(I really should mention though, not a week has gone by where we haven’t seen the Waynes being shot in this Book Club.)

Josh: Who knew we would go so deep on a children’s book!? Haha! 

Alright, we’ve already touched on this to a degree, but how do you feel that Batman: Overdrive represents the Batman franchise for younger audiences? Do you find this portrayal beneficial, or do you think that it could turn readers away as they age because it doesn’t align with who/ what Batman really is?

Matina: I think it does an okay job of introducing big or familiar elements of Batman, like his parents’ deaths, the Falcones, the car, Alfred, Selina, etc, but as a good representation of what we see in the comics? No, it’s not that world. It’s fun, it’s cute, it tells a nice story but in the end, if you’re looking for Batman comics or an introduction to what you’d see across the board this isn’t it. I think it’s definitely written more for parents who want to get their kid a Batman book but might not typically pick up a trade or walk into a comic book store, and for readers with far less familiarity with the character.

Josh: Matina, sometimes I think we share a brain. You hit everything I was going to touch on. Anyone else?

Michael: I agree. I think Fontana does well in introducing a lot of elements of Bruce and Batman but can definitely throw some readers off since it’s a unique interpretation. It’s a kid’s world, which sometimes feels a little incongruous to the darker aspects of Bruce’s childhood and past, but it does well enough in establishing some core Batman tenets.

Casper: Honestly, it really just depends on the reader. In that sense, it’s a case-by-case thing, I suppose. Personally, I don’t know if this is the best introduction to Batman for younger readers because I don’t think that this includes many of the elements that are typical for a Batman story. But if younger readers have read other Batman comics before this — comics specifically for younger readers or otherwise — this could be a fun read for them, especially if they are into cars. As for older readers, I think it depends on whether or not they want to try out a different take on Bruce Wayne and Gotham. Or maybe they have kids and they’ll read it together.

Josh: I’m hoping the latter is occurring. I know if I were a parent, I’d be seeking out whatever Batman related content I could for my kid to read with them!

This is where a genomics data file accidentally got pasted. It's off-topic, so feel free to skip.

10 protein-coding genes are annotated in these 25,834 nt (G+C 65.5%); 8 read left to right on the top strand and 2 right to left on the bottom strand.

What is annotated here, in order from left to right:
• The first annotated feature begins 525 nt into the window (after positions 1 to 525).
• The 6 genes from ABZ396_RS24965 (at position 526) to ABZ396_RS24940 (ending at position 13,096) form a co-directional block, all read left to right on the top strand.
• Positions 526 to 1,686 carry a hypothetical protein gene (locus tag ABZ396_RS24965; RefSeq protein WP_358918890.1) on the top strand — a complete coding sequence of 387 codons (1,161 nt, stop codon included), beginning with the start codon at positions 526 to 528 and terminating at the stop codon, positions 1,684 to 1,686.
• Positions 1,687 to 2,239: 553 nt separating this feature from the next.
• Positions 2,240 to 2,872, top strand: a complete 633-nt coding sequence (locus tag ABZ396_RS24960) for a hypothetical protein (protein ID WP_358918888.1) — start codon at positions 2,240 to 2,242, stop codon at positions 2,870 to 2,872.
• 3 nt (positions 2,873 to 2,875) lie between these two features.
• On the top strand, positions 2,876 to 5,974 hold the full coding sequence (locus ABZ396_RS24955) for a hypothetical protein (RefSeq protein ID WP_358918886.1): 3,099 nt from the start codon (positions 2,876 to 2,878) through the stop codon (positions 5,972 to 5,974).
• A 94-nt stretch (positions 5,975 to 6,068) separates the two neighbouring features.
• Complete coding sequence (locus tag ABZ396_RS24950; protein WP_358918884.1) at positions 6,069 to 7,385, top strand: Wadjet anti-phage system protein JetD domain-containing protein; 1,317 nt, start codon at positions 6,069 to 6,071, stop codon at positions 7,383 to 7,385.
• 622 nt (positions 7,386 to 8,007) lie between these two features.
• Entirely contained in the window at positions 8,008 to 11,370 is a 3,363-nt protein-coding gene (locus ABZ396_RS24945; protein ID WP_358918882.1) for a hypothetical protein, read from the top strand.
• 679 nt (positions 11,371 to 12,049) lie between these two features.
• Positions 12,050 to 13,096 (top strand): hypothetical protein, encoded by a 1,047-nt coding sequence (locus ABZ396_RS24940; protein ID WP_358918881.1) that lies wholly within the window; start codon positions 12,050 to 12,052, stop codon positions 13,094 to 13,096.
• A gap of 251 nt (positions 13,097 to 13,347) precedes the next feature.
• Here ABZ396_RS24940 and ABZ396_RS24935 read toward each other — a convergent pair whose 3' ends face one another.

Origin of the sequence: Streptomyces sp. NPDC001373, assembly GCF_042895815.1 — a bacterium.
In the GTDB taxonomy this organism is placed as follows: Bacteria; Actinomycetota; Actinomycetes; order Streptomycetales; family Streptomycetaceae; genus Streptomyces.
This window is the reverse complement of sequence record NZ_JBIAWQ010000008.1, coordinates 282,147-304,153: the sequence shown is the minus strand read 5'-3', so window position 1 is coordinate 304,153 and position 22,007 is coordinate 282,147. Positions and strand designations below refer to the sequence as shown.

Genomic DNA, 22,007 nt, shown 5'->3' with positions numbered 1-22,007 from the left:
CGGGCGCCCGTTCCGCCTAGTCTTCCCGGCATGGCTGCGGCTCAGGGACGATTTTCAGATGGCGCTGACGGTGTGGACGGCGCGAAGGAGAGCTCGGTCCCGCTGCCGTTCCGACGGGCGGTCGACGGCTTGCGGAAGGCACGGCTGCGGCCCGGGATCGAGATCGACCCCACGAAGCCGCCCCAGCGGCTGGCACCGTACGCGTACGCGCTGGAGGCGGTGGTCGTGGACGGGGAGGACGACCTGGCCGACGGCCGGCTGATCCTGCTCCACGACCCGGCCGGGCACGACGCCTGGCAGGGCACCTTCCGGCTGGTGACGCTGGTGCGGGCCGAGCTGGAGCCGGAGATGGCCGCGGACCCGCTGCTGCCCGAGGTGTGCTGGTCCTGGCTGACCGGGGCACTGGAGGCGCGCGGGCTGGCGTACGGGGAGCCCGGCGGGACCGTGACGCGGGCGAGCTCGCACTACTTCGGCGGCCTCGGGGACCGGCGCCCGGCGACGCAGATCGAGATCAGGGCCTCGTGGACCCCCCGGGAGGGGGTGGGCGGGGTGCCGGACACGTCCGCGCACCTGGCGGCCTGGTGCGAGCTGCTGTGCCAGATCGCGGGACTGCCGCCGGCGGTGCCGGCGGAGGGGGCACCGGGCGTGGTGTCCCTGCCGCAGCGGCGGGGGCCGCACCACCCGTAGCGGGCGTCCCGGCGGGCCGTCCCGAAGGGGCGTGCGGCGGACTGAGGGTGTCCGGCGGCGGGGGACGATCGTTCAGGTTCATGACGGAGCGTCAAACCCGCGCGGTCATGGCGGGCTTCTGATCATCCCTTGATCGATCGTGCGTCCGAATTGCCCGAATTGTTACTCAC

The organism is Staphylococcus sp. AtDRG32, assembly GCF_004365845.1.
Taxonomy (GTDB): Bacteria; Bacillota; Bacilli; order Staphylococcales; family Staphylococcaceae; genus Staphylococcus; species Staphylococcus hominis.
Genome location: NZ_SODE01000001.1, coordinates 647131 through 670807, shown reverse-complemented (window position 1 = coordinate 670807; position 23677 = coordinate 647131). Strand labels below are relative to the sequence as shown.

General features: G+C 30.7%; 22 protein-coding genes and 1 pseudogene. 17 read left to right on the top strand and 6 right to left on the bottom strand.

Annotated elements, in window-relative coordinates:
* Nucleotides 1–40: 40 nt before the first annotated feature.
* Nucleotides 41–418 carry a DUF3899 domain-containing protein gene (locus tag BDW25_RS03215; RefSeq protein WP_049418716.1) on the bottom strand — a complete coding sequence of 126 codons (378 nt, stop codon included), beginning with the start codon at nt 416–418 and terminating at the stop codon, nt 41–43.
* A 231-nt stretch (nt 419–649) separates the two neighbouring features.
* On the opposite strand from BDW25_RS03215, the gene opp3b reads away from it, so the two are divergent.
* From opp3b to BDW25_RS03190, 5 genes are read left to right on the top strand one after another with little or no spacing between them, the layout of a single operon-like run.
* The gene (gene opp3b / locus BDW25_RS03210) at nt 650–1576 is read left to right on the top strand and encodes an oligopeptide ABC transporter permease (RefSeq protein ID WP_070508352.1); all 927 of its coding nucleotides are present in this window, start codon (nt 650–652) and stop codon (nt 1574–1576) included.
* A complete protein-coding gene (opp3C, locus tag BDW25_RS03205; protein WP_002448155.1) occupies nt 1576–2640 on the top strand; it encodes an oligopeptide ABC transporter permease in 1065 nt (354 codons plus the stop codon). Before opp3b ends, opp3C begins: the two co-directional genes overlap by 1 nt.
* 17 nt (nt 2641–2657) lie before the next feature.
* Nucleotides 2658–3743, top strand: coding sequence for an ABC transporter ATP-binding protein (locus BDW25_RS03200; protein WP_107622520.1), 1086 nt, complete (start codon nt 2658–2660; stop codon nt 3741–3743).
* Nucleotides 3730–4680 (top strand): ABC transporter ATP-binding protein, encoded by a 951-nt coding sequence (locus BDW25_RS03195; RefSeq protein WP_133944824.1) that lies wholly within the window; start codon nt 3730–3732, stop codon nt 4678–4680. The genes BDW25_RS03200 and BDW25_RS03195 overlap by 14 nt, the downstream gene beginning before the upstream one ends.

Nick: The first piece of Batman content I ever read was an old children’s book about Joker leading Batman through an abandoned amusement park/deathtrap. I think back to that story and then compare it to the Batman and Joker stories I read now, and I don’t see a huge connection beyond the surface aesthetic. I have to wonder if I would have had a stronger or weaker impression if I’d read something like this first instead – where the aesthetic is different, but the heart is there. Maybe that doesn’t matter though, because kids will know who Batman is at a very young age – this could be their first step into understanding how different creators can portray him.

Josh: One last topic before we share our final thoughts. We’ve discussed the various tones and subject matter of this story, and we’ve even touched on whether the themes may or may not be too strong for children as far as Bruce investigating his parents’ murder. In all of this, I think the one constant that helps keep the book from ever becoming “too dark” for this age group, is the art. What did you all think of Marcelo di Chiara’s work?

Nick: I just want to say that I am a huge fan of Marcelo’s character designs – while some scenes are very strong for me with the simplistic/cartoony art style and some fall flat, the characters look incredibly interesting and unique, while still retaining a familiar flair. I think Batman’s hood is particularly inspired, so I hope to see more costumes if they make a sequel.

Michael: Subjectively, I’m not a fan of this style at all but I think it’s appropriate for its target audience. If I had one major complaint it’s that I thought everyone was much younger until Bruce’s age was explicitly stated.